As you may know, I have a number of health challenges. When I started back on dialysis last March, after a 20 year run with my kidney transplant, I needed to again adjust to living on dialysis. At times I felt a bit down and frustrated. Although I had been on dialysis before, I again had to learn to adapt to this major lifestyle change.
As individuals with a chronic disease, how can we deal with the bumps in the road that seems to continually appear before us? One of the strategies I use to cope with challenges in my health status is to engage in the creative process. When I am creating something or watching someone create, it helps me relax and get my mind off my health issues. It also helps me stay distracted so I don’t eat or drink out of boredom. And let’s face it, we are usually not tempted to eat or drink the things that are good for us!
Your route to the creative process can follow many roads, and many of them can be found without leaving your home. I love to watch the Food Channel with Bobby Flay. When he is throwing down his cooking skills and using all kinds of colorful ingredients, I am inspired to try to come up with some new combinations of healthy foods that are appropriate for my diet. Similarly, when I watch the HGTV channel, I often see them redecorate and transform a home just by moving around things that are already there. These shows often inspire me to do a few simple things around my home to give it a fresh or different look. This inevitably brings a smile to my face and gives me a feeling of accomplishment. Even if I can’t do all the things I see on TV, the act of watching someone else create something is often inspiring.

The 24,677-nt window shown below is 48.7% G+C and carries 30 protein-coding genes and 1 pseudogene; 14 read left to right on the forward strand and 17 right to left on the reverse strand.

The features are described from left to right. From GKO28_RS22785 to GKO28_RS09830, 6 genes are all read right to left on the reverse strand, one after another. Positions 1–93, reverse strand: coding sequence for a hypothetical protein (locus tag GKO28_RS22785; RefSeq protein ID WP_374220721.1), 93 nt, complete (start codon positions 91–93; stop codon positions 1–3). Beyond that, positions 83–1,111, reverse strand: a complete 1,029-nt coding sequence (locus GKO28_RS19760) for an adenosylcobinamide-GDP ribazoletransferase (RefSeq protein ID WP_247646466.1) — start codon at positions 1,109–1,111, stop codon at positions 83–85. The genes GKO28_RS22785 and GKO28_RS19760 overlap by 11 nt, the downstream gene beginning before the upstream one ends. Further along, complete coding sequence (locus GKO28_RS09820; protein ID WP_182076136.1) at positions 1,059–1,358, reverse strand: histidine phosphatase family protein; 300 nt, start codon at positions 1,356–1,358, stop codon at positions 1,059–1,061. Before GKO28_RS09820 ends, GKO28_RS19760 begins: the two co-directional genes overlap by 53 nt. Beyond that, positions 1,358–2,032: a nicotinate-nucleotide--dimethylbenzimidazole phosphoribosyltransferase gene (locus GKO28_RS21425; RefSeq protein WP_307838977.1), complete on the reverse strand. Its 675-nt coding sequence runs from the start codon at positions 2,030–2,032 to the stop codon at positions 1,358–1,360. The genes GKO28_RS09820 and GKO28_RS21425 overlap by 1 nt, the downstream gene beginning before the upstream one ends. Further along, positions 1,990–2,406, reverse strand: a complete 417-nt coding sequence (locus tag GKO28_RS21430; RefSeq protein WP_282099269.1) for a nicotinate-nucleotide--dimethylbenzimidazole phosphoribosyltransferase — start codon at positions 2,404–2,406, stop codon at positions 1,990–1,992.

But there are many artistic things that you can do without having the talents of a Bobby Flay or a master carpenter. I have always believed that if you take the body the mind will follow, so I often look for art therapy projects to get my mind in a chronically happy place!
An art project may sound daunting if you think you are a person with no artistic talent—but they don’t have to be. For example, a friend of mine turned me on to buttons. She made these beautiful button bracelets and each one looks like a piece of art. I wanted to learn how to make them, so she showed me how. I was off and running with my newfound fun. Even more important, I found that even the most inept artist can design something beautiful and have fun doing it.
The more I learned about buttons and the history behind them, the more intrigued I became. There are so many different types of buttons: silver, gold, ivory, bone, mother-of-pearl, glass, stone, wood, horn, ceramic, Bakelite, plastic, and polymer clay. Some of them date as far back as the 18th Century. It became like a treasure hunt for me. I often search for that perfect button that will complete my bracelet. I scavenge garage sales, vintage stores, and Ebay.
At first I wondered why I was so attracted to finding old buttons and using them to create something new and interesting. Then I realized that most of the buttons I receive have been sitting in an old jar and may have been thrown away. I realized that I am giving the buttons a new life!
Buttons also are known for keeping things together. On several occasions my girlfriends have come over and we sort buttons into color piles, design a bracelet, or just chit-chat. Buttons became a new source of interesting conversation with my friends. And once they knew about my new artistic hobby, they started to send me buttons that they had lying around the house or had found in their own travels. Buttons have become a way of helping me connect and keep me connected with my friends.
Button art and other forms of art therapy offer many stress reduction benefits. In addition to the pure enjoyment of creativity, it is rewarding when you master a new task that requires problem-solving skills and an artistic eye (even if it is only artistic to your eye). Art and emotions are closely linked, so art-making can help to positively alter one’s mood. Engaging in the creative process can provide you with hours of enjoyment that take your mind off the other challenges that you may be facing. I always feel better when I am working on my button art, and am very satisfied whenever I finish a bracelet.
I realize that button art is not the pathway that everyone will take to release their inner artist. But with thousands of activities to pick from, I encourage you to engage in a creative activity. I believe that it will offer you many moments of happiness that will help you get through the tough times.
President & Founder of the Renal Support Network
Web ID 336